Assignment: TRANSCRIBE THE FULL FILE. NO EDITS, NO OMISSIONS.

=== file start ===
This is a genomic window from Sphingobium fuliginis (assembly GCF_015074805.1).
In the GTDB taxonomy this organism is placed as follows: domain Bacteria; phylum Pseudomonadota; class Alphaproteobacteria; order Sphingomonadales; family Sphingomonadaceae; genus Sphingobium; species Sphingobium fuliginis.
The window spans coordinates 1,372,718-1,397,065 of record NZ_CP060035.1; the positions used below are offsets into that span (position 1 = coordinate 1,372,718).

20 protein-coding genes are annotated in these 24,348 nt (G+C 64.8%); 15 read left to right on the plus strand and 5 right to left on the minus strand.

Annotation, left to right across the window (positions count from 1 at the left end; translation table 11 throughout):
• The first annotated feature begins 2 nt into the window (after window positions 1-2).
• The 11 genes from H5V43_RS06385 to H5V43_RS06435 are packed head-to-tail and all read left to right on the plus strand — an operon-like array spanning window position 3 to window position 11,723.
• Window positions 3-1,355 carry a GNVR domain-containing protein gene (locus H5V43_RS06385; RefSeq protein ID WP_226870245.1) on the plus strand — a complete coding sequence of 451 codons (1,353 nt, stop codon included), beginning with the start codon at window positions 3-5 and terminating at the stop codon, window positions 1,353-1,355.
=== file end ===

This is a genomic window from Sphingobium fuliginis (assembly GCF_015074805.1).
In the GTDB taxonomy this organism is placed as follows: domain Bacteria; phylum Pseudomonadota; class Alphaproteobacteria; order Sphingomonadales; family Sphingomonadaceae; genus Sphingobium; species Sphingobium fuliginis.
The window spans coordinates 1,372,718-1,397,065 of record NZ_CP060035.1; the positions used below are offsets into that span (position 1 = coordinate 1,372,718).

20 protein-coding genes are annotated in these 24,348 nt (G+C 64.8%); 15 read left to right on the plus strand and 5 right to left on the minus strand.

Annotation, left to right across the window (positions count from 1 at the left end; translation table 11 throughout):
• The first annotated feature begins 2 nt into the window (after window positions 1-2).
• The 11 genes from H5V43_RS06385 to H5V43_RS06435 are packed head-to-tail and all read left to right on the plus strand — an operon-like array spanning window position 3 to window position 11,723.
• Window positions 3-1,355 carry a GNVR domain-containing protein gene (locus H5V43_RS06385; RefSeq protein ID WP_226870245.1) on the plus strand — a complete coding sequence of 451 codons (1,353 nt, stop codon included), beginning with the start codon at window positions 3-5 and terminating at the stop codon, window positions 1,353-1,355.